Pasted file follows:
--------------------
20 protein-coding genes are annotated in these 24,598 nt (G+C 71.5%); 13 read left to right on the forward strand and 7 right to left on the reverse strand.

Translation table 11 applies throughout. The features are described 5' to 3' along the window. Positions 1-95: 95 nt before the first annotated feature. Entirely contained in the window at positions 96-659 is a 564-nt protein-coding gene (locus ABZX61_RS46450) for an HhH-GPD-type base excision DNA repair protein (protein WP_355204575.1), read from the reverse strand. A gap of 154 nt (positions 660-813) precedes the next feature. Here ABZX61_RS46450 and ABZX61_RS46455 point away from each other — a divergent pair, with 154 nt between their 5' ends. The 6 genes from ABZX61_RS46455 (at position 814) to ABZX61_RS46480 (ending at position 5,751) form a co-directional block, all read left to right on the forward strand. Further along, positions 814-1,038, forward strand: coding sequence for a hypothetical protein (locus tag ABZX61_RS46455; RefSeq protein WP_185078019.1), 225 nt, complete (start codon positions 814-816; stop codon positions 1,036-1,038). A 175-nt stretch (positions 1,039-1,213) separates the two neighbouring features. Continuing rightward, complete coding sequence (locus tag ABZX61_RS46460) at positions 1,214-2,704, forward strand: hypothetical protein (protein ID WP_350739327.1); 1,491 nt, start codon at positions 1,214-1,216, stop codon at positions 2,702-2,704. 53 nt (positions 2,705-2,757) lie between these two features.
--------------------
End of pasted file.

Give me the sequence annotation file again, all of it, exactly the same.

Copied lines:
20 protein-coding genes are annotated in these 24,598 nt (G+C 71.5%); 13 read left to right on the forward strand and 7 right to left on the reverse strand.

Translation table 11 applies throughout. The features are described 5' to 3' along the window. Positions 1-95: 95 nt before the first annotated feature. Entirely contained in the window at positions 96-659 is a 564-nt protein-coding gene (locus ABZX61_RS46450) for an HhH-GPD-type base excision DNA repair protein (protein WP_355204575.1), read from the reverse strand. A gap of 154 nt (positions 660-813) precedes the next feature. Here ABZX61_RS46450 and ABZX61_RS46455 point away from each other — a divergent pair, with 154 nt between their 5' ends. The 6 genes from ABZX61_RS46455 (at position 814) to ABZX61_RS46480 (ending at position 5,751) form a co-directional block, all read left to right on the forward strand. Further along, positions 814-1,038, forward strand: coding sequence for a hypothetical protein (locus tag ABZX61_RS46455; RefSeq protein WP_185078019.1), 225 nt, complete (start codon positions 814-816; stop codon positions 1,036-1,038). A 175-nt stretch (positions 1,039-1,213) separates the two neighbouring features. Continuing rightward, complete coding sequence (locus tag ABZX61_RS46460) at positions 1,214-2,704, forward strand: hypothetical protein (protein ID WP_350739327.1); 1,491 nt, start codon at positions 1,214-1,216, stop codon at positions 2,702-2,704. 53 nt (positions 2,705-2,757) lie between these two features.